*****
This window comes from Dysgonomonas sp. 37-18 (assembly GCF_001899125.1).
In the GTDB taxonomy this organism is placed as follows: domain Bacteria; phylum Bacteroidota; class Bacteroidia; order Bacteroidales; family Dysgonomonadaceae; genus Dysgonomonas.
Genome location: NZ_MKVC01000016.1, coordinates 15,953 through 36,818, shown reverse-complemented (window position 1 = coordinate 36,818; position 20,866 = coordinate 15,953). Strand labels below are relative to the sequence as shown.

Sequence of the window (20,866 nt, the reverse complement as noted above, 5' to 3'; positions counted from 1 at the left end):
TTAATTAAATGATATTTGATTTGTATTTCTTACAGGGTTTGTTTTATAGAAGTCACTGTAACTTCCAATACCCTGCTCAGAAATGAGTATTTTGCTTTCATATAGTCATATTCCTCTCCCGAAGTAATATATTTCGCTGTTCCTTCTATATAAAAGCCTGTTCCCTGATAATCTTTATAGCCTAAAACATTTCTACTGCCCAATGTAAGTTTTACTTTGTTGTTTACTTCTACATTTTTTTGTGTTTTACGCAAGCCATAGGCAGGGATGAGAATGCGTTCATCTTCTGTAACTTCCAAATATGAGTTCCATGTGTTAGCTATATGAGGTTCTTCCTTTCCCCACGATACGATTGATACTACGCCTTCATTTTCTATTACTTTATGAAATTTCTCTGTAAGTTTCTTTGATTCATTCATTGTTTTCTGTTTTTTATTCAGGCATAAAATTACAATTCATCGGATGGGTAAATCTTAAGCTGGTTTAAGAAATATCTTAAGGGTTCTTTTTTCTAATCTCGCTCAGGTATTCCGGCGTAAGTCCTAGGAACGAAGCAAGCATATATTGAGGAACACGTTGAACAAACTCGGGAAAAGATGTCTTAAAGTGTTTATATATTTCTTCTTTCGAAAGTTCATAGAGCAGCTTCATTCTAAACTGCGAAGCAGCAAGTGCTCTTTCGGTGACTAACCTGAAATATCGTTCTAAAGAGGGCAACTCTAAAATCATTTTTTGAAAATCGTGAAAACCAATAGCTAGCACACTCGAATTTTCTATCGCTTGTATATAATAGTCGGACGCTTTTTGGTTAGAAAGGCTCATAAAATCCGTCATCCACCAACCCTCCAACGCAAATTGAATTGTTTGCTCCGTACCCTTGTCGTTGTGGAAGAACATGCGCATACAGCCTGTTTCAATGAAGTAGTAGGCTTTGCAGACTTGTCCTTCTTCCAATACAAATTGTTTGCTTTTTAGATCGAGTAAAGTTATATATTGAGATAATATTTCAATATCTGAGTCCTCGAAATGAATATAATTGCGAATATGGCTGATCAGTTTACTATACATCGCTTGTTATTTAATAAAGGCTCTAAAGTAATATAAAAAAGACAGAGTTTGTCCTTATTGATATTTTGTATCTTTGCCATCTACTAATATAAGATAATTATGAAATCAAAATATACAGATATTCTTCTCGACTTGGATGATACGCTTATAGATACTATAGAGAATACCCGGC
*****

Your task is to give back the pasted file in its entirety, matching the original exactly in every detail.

This window comes from Dysgonomonas sp. 37-18 (assembly GCF_001899125.1).
In the GTDB taxonomy this organism is placed as follows: domain Bacteria; phylum Bacteroidota; class Bacteroidia; order Bacteroidales; family Dysgonomonadaceae; genus Dysgonomonas.
Genome location: NZ_MKVC01000016.1, coordinates 15,953 through 36,818, shown reverse-complemented (window position 1 = coordinate 36,818; position 20,866 = coordinate 15,953). Strand labels below are relative to the sequence as shown.

Sequence of the window (20,866 nt, the reverse complement as noted above, 5' to 3'; positions counted from 1 at the left end):
TTAATTAAATGATATTTGATTTGTATTTCTTACAGGGTTTGTTTTATAGAAGTCACTGTAACTTCCAATACCCTGCTCAGAAATGAGTATTTTGCTTTCATATAGTCATATTCCTCTCCCGAAGTAATATATTTCGCTGTTCCTTCTATATAAAAGCCTGTTCCCTGATAATCTTTATAGCCTAAAACATTTCTACTGCCCAATGTAAGTTTTACTTTGTTGTTTACTTCTACATTTTTTTGTGTTTTACGCAAGCCATAGGCAGGGATGAGAATGCGTTCATCTTCTGTAACTTCCAAATATGAGTTCCATGTGTTAGCTATATGAGGTTCTTCCTTTCCCCACGATACGATTGATACTACGCCTTCATTTTCTATTACTTTATGAAATTTCTCTGTAAGTTTCTTTGATTCATTCATTGTTTTCTGTTTTTTATTCAGGCATAAAATTACAATTCATCGGATGGGTAAATCTTAAGCTGGTTTAAGAAATATCTTAAGGGTTCTTTTTTCTAATCTCGCTCAGGTATTCCGGCGTAAGTCCTAGGAACGAAGCAAGCATATATTGAGGAACACGTTGAACAAACTCGGGAAAAGATGTCTTAAAGTGTTTATATATTTCTTCTTTCGAAAGTTCATAGAGCAGCTTCATTCTAAACTGCGAAGCAGCAAGTGCTCTTTCGGTGACTAACCTGAAATATCGTTCTAAAGAGGGCAACTCTAAAATCATTTTTTGAAAATCGTGAAAACCAATAGCTAGCACACTCGAATTTTCTATCGCTTGTATATAATAGTCGGACGCTTTTTGGTTAGAAAGGCTCATAAAATCCGTCATCCACCAACCCTCCAACGCAAATTGAATTGTTTGCTCCGTACCCTTGTCGTTGTGGAAGAACATGCGCATACAGCCTGTTTCAATGAAGTAGTAGGCTTTGCAGACTTGTCCTTCTTCCAATACAAATTGTTTGCTTTTTAGATCGAGTAAAGTTATATATTGAGATAATATTTCAATATCTGAGTCCTCGAAATGAATATAATTGCGAATATGGCTGATCAGTTTACTATACATCGCTTGTTATTTAATAAAGGCTCTAAAGTAATATAAAAAAGACAGAGTTTGTCCTTATTGATATTTTGTATCTTTGCCATCTACTAATATAAGATAATTATGAAATCAAAATATACAGATATTCTTCTCGACTTGGATGATACGCTTATAGATACTATAGAGAATACCCGGC